APWU Members Crucial in Securing Major Step Forward on Postal Service’s COVID-19 Relief

January 11, 2021

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(This article first appeared in the January/February 2021 issue of the American Postal Worker magazine)

On December 27, 2020, after months of political gridlock, President Trump signed another sweeping COVID-19 relief bill into law, which included vital funding for the Postal Service. This bill converted the $10 billion additional borrowing authority loan in the March 2020 CARES Act into direct, emergency relief to the USPS without requiring repayment. Additionally, while the CARES Act allowed the Secretary of the Treasury to set the conditions of the $10 billion loan, the funding allotted in this bill is available at the Postal Service’s request.

This relief is a significant step forward for the Postal Service’s financial health as the USPS continues to experience the pandemic’s effects on revenue. The $10 billion in funding would not have been included without the months of diligent, consistent work from APWU members on the ground and in the community demanding that sufficient financial relief for the USPS be included in any stimulus package signed into law.

Postal Activists Made It Happen

After the CARES Act was signed into law in March 2020, the APWU immediately got to work in demanding real financial relief in the next COVID-19 stimulus bill. As public attention centered on the Postal Service over the summer when Postmaster General DeJoy’s policies sharply slowed the mail and threatened to disrupt the vote-by-mail process for the election, local officers and postal workers on the ground continued to push the importance of congressional postal funding in the media.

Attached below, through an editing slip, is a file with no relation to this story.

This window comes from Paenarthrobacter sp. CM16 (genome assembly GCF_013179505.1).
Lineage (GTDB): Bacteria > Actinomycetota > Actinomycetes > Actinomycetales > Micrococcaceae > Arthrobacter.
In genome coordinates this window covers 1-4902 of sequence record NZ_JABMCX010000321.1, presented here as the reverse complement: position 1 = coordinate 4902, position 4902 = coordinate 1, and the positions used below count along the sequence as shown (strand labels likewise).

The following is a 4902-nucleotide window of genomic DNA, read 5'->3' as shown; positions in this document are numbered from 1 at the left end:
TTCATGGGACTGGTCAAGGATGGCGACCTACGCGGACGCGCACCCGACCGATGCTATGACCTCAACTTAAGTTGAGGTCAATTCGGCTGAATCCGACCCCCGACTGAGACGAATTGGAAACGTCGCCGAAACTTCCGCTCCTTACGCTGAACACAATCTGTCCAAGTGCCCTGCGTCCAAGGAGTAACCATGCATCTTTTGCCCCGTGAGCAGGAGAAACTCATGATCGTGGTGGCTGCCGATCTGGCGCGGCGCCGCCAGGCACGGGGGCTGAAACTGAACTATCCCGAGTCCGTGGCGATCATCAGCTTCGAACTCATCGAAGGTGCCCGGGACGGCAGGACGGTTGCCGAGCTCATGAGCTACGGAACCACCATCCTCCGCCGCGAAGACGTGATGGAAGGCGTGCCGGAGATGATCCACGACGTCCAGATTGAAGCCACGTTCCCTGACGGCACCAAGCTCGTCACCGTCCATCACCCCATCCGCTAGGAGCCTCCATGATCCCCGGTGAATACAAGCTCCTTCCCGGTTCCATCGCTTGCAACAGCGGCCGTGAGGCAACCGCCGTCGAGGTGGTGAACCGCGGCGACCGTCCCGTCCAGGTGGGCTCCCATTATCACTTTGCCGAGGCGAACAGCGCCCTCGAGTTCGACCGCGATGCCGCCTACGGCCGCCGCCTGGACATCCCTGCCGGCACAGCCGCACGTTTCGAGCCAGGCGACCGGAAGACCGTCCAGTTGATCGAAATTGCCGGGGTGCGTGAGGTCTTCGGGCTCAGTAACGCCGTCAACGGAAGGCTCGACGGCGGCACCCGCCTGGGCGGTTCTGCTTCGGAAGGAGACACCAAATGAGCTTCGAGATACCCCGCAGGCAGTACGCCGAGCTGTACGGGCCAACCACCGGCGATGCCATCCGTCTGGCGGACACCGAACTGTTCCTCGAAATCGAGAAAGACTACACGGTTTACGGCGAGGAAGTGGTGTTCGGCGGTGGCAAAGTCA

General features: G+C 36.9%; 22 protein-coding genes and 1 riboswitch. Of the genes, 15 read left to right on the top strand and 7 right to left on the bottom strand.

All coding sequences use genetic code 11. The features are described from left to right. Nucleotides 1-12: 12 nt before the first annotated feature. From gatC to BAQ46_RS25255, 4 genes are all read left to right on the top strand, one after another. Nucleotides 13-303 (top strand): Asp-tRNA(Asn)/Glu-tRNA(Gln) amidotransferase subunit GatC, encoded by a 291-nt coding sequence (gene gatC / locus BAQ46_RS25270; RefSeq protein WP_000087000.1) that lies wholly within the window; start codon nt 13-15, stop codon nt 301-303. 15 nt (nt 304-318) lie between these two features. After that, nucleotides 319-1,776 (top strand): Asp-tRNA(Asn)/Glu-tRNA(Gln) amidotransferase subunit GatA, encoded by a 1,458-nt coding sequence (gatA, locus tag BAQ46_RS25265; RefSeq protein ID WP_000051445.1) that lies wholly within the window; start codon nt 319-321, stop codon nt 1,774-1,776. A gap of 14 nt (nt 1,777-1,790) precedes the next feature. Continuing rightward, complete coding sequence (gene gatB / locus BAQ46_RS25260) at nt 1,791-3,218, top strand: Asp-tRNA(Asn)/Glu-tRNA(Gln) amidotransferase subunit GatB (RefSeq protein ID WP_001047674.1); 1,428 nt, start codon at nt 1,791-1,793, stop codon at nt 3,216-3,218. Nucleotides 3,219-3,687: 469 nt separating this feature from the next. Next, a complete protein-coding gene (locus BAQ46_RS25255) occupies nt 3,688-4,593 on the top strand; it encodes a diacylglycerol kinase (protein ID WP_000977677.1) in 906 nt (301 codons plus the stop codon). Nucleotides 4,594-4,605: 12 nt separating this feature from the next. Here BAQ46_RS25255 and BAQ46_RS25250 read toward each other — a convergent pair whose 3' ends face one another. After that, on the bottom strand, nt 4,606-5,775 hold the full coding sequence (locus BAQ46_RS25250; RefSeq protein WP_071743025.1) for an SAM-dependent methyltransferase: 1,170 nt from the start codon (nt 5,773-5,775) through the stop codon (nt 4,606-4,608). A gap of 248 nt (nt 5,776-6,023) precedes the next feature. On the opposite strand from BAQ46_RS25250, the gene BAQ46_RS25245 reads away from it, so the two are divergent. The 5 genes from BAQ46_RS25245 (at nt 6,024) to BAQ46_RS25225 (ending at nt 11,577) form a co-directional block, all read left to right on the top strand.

“The $10 billion in emergency funding for the Postal Service is a welcome step in the right direction,” said President Dimondstein. “All year, we’ve mobilized and organized to save our national treasure in this most challenging time. From car caravans, to tens of thousands of phone calls to Congress, to millions of petition signatures collected, postal workers and our allies are ready to stand up to defend the public Postal Service. We should be encouraged that this first step is owed to our collective efforts.”

Just Getting Started

While the $10 billion in funding is a welcome step in the right direction, our work is far from over.

The APWU had fought to include language from the HEROES Act, which was passed in the House in May 2020 and valued at $3 trillion, in this bill. That language would have provided the full $25 billion that we have demanded throughout the year.

Lawmakers instead compromised and agreed to only spend roughly $900 billion on the full relief package, resulting in reduced or nonexistent funding for the American people and critical programs. Many members of Congress, as well as the incoming administration, recognize that another stimulus bill must pass in 2021 to make sure families and state and local governments can weather the disastrous economic effects of COVID-19. While postal workers should celebrate this initial victory, we must continue our efforts in the months ahead. Our service to the public remains vital to the country, and our political activism will be critical to preserving our national treasure for generations to come.

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